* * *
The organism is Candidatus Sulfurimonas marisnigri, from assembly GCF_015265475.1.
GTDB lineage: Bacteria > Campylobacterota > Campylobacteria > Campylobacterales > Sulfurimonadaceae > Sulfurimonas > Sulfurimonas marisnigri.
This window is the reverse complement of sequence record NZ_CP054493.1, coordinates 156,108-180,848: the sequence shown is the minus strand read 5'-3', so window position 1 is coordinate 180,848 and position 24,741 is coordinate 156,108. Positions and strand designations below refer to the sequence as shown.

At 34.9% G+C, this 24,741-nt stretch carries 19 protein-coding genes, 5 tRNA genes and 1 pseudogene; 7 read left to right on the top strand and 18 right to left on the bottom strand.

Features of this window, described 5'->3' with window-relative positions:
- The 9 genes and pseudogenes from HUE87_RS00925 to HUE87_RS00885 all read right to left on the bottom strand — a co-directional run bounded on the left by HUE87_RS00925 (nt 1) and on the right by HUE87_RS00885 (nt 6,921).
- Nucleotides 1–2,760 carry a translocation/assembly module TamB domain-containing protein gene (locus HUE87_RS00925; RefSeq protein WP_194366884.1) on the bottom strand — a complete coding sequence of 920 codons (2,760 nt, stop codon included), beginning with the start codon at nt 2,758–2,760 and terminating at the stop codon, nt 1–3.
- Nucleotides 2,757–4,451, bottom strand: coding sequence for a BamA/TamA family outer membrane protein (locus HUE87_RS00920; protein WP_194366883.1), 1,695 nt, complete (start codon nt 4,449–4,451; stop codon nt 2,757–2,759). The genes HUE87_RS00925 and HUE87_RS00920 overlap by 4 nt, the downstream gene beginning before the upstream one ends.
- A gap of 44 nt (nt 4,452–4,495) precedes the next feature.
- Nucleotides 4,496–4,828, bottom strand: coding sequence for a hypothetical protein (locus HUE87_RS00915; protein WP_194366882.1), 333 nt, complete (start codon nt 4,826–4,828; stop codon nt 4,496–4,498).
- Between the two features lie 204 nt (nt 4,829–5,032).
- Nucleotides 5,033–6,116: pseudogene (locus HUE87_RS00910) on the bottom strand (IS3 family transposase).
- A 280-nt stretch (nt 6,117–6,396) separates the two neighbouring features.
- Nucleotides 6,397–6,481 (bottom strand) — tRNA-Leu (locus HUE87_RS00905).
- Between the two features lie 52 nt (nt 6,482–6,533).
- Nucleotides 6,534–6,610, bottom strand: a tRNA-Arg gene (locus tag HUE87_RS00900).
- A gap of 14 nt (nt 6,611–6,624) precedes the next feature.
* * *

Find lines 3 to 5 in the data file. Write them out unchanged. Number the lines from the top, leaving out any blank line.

This window is the reverse complement of sequence record NZ_CP054493.1, coordinates 156,108-180,848: the sequence shown is the minus strand read 5'-3', so window position 1 is coordinate 180,848 and position 24,741 is coordinate 156,108. Positions and strand designations below refer to the sequence as shown.

At 34.9% G+C, this 24,741-nt stretch carries 19 protein-coding genes, 5 tRNA genes and 1 pseudogene; 7 read left to right on the top strand and 18 right to left on the bottom strand.

Features of this window, described 5'->3' with window-relative positions: